It’s difficult for businesses to avoid becoming a commodity where there’s little to no difference between what they sell and what their competitors sell. But rather than working harder to differentiate themselves, some businesses opt to compete on price alone. And you should know right now that lowering prices in an attempt to gain profit is a recipe for disaster.
Why You Can’t Compete on Price Alone
You’re chasing an ever-declining price.
How low is too low? When you cut prices, you also cut into your profit margin, which in turn affects virtually every part of your business model. You end up having less operating capital for areas like customer service, employee payroll, quality control for your product or service and opportunities, through R&D, for future profits.
Technology has lowered the barriers of entry.
With advances in technology (particularly online), new businesses crop up almost overnight – businesses that can directly threaten your organization’s profitability. If you’re caught in the space of being a low-cost provider, a new company with less overhead and labor costs can produce a virtually similar product at less expense and quickly undercut you. Before you know it, you’re chasing the lowest price and getting nothing for all your efforts.
Customers aren’t loyal to low-cost providers.
With the exception of massive wholesale enterprises like Wal-Mart, customers feel no loyalty to a low-cost provider when circumstances change. Price-conscious customers are primarily concerned with how much they’ll save, so they will not remain loyal to your brand if a better deal is elsewhere. A regular customer is not the same as a loyal customer. If your competitor charges less, that’s the last you’ll likely see of them, so building customer loyalty is more complicated than the cost of goods or services.
Successful Ways to Compete Without Lowering Price
Become a niche player. Think about what’s different about your product or service. Does your customer service outshine all the others? Are you targeting a specific segment of the market? If you haven’t done so already, it’s time to look closely at just what it is that sets you apart – and build on that difference with all the focus and energy you have.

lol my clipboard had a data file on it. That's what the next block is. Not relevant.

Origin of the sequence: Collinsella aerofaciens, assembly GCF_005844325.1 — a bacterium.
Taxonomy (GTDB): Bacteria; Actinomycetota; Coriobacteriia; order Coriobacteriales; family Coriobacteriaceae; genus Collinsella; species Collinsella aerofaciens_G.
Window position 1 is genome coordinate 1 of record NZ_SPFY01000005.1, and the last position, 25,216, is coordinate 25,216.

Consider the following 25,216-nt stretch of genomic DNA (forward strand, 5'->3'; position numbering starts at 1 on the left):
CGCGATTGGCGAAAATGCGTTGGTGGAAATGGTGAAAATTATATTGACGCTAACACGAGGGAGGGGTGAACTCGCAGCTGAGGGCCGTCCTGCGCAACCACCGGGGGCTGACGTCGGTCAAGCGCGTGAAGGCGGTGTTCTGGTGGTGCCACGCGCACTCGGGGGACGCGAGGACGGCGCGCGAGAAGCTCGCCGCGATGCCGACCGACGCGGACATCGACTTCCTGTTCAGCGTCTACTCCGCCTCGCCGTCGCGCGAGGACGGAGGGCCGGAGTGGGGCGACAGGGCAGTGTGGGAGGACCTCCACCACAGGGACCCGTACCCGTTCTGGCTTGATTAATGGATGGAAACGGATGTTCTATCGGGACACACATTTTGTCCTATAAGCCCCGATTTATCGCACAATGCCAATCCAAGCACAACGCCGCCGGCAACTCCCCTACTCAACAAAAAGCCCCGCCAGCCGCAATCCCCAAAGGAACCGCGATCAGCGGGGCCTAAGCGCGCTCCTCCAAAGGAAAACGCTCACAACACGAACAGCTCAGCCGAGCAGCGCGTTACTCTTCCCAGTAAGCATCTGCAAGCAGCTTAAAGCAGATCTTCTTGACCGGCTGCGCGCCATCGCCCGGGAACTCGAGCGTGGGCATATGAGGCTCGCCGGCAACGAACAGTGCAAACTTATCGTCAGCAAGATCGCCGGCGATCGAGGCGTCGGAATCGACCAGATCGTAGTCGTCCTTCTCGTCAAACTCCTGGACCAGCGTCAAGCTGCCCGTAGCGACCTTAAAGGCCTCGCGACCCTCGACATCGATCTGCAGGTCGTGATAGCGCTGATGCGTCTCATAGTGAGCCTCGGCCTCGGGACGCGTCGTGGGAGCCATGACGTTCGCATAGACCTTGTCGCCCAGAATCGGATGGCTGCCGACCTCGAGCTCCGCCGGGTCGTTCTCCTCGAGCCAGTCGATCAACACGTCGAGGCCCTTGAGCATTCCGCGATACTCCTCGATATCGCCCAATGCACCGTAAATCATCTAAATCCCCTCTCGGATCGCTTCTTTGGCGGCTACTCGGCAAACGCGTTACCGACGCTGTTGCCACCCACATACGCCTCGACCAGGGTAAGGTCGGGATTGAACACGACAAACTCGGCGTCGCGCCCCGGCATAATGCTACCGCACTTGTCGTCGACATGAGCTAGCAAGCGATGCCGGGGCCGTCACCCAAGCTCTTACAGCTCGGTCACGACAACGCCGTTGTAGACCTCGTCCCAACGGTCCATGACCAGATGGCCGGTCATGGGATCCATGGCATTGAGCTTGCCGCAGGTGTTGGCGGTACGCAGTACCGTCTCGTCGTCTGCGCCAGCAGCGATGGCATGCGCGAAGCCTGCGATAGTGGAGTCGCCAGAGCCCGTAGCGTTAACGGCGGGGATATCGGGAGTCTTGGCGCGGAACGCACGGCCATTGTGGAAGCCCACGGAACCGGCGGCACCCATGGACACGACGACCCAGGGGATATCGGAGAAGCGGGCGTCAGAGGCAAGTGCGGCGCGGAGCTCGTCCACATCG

Be customer-driven. Competing on price alone generally means you’re more attuned to the competition than to the people you’ve set out to serve. Reset your focus on customers and start asking them forward-looking questions, like Where do you see your business going in the next three to five years? and What kind of challenges do you face that I can help you and your business overcome? The answers you get – and the way you alter your strategy to help your customers – will quickly differentiate you from the pack.
Always be innovating. Look for new ways to improve the quality of your product or service. Better yet, start looking for new markets and new customers. Remember, if the public thinks you’ve built a better mousetrap, they’re willing to pay more for it. Just think of MP3 players. There’s the iPod and then there’s everything else. Customers will pay a premium price for Apple products because of their design, ease of use and “cool” factor.
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